Top consumer advocates on Tuesday, Dec. 16, united to block an expected legislative push by big telecom companies that would allow for the elimination of low-cost home phone service in Illinois, as polling conducted on behalf of AARP shows strong support for Springfield leadership to protect reliable and affordable home phones.
The poll findings were released as AARP Illinois and the Citizens Utility Board (CUB) launched a “Save Our Service (SOS) Campaign” ahead of the General Assembly’s 2015 session.
The Illinois Telecommunications Act is up for review, and the telecom industry is expected to renew efforts to scrap state requirements to provide access to affordable home phone service. More than 1 million landlines are in Illinois, according to the Federal Communications Commission (FCC), serving some of Illinois’ most vulnerable citizens.
CUB and AARP urged Illinoisans to visit www.SaveOurPhoneService.com to send a message to legislators about this issue.
AT&T, which made $18 billion in 2013, has led the charge in Illinois for phone deregulation. Nationally, the phone industry has pushed a business model that would allow it to stop providing landline service, leaving customers with substitutes that tend to be more expensive and less reliable, such as AT&T’s computer-based U-Verse or wireless alternatives. As part of that strategy, AT&T will likely seek an end to the CUB-created Consumer’s Choice calling plans, which are Illinois’ best local phone deals.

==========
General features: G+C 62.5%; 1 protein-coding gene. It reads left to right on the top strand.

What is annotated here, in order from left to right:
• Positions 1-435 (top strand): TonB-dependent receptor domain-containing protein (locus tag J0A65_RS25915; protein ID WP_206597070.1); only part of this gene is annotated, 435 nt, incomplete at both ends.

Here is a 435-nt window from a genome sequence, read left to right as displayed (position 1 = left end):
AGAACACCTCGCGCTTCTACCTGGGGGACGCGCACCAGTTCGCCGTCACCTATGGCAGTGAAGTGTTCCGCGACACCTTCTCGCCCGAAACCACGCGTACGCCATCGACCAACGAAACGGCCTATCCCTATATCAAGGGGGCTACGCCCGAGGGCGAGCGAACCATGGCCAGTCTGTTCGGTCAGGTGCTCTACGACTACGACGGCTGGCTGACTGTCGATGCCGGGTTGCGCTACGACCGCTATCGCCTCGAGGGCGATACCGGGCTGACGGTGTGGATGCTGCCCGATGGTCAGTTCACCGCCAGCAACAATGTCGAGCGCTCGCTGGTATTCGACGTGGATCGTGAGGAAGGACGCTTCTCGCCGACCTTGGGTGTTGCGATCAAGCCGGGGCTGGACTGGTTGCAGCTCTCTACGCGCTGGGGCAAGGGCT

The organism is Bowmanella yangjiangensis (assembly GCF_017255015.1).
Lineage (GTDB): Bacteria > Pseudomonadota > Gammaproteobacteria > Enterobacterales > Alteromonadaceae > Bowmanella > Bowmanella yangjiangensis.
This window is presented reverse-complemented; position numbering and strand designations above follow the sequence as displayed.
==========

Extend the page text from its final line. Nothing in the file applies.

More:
According to the survey conducted on behalf of AARP by Hart/North Star Opinion Research, 64 percent of respondents said they wanted the governor to “protect reliable, affordable landline service in Illinois.” Almost half of the respondents — 48 percent — said they use traditional phone service nearly always or most of the time. That rose to 53 percent for Illinoisans 65-74, and up to 71 percent for older consumers. The survey, conducted in July, polled 802 Illinois residents ages 50 and older who were likely to vote in the Nov. 4 election.
“Landlines are lifelines for countless older Illinoisans and their families,” said Gerardo Cardenas, AARP communications director. “This summer, Illinois voters sent a clear message regarding traditional home phone service, and we urge policymakers in Springfield to ensure consumers have access to quality, affordable, reliable landlines, regardless of where they live.”
CUB Executive Director David Kolata said: “Smartphones are wonderful technology, but they don’t come cheap, and anybody who has traveled across Illinois knows they’re not always reliable. Traditional home phone service is the most affordable, reliable option for millions of people, and we shouldn’t take away that choice.”
Consumer advocates are concerned that a revision of the state’s Telecommunications Act would:
• Scrap the “Obligation to Serve” requirement. This mandates companies provide home phone service throughout Illinois. Lifting it would mean top local phone companies, such as AT&T and Frontier, could abandon areas they deem “unprofitable.”